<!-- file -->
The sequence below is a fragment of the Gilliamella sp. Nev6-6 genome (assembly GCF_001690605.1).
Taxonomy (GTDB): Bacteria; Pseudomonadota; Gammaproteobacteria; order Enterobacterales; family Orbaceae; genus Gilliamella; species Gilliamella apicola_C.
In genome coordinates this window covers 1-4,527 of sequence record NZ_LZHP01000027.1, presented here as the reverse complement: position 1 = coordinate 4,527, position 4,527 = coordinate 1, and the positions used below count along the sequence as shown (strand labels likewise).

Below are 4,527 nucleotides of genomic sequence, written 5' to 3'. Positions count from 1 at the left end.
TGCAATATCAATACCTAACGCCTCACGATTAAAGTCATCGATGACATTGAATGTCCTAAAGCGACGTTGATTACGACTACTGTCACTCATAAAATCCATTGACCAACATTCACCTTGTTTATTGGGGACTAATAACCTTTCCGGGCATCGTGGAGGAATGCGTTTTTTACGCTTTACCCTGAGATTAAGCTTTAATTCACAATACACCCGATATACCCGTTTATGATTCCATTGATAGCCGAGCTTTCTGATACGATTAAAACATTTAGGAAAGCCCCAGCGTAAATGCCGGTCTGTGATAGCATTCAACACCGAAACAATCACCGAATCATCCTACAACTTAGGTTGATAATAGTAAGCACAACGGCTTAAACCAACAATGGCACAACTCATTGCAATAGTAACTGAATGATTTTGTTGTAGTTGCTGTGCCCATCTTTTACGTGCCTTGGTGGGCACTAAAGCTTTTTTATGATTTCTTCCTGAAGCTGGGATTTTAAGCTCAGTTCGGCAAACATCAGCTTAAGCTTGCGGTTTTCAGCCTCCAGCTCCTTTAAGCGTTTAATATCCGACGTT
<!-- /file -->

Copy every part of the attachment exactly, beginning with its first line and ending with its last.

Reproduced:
The sequence below is a fragment of the Gilliamella sp. Nev6-6 genome (assembly GCF_001690605.1).
Taxonomy (GTDB): Bacteria; Pseudomonadota; Gammaproteobacteria; order Enterobacterales; family Orbaceae; genus Gilliamella; species Gilliamella apicola_C.
In genome coordinates this window covers 1-4,527 of sequence record NZ_LZHP01000027.1, presented here as the reverse complement: position 1 = coordinate 4,527, position 4,527 = coordinate 1, and the positions used below count along the sequence as shown (strand labels likewise).

Below are 4,527 nucleotides of genomic sequence, written 5' to 3'. Positions count from 1 at the left end.
TGCAATATCAATACCTAACGCCTCACGATTAAAGTCATCGATGACATTGAATGTCCTAAAGCGACGTTGATTACGACTACTGTCACTCATAAAATCCATTGACCAACATTCACCTTGTTTATTGGGGACTAATAACCTTTCCGGGCATCGTGGAGGAATGCGTTTTTTACGCTTTACCCTGAGATTAAGCTTTAATTCACAATACACCCGATATACCCGTTTATGATTCCATTGATAGCCGAGCTTTCTGATACGATTAAAACATTTAGGAAAGCCCCAGCGTAAATGCCGGTCTGTGATAGCATTCAACACCGAAACAATCACCGAATCATCCTACAACTTAGGTTGATAATAGTAAGCACAACGGCTTAAACCAACAATGGCACAACTCATTGCAATAGTAACTGAATGATTTTGTTGTAGTTGCTGTGCCCATCTTTTACGTGCCTTGGTGGGCACTAAAGCTTTTTTATGATTTCTTCCTGAAGCTGGGATTTTAAGCTCAGTTCGGCAAACATCAGCTTAAGCTTGCGGTTTTCAGCCTCCAGCTCCTTTAAGCGTTTAATATCCGACGTT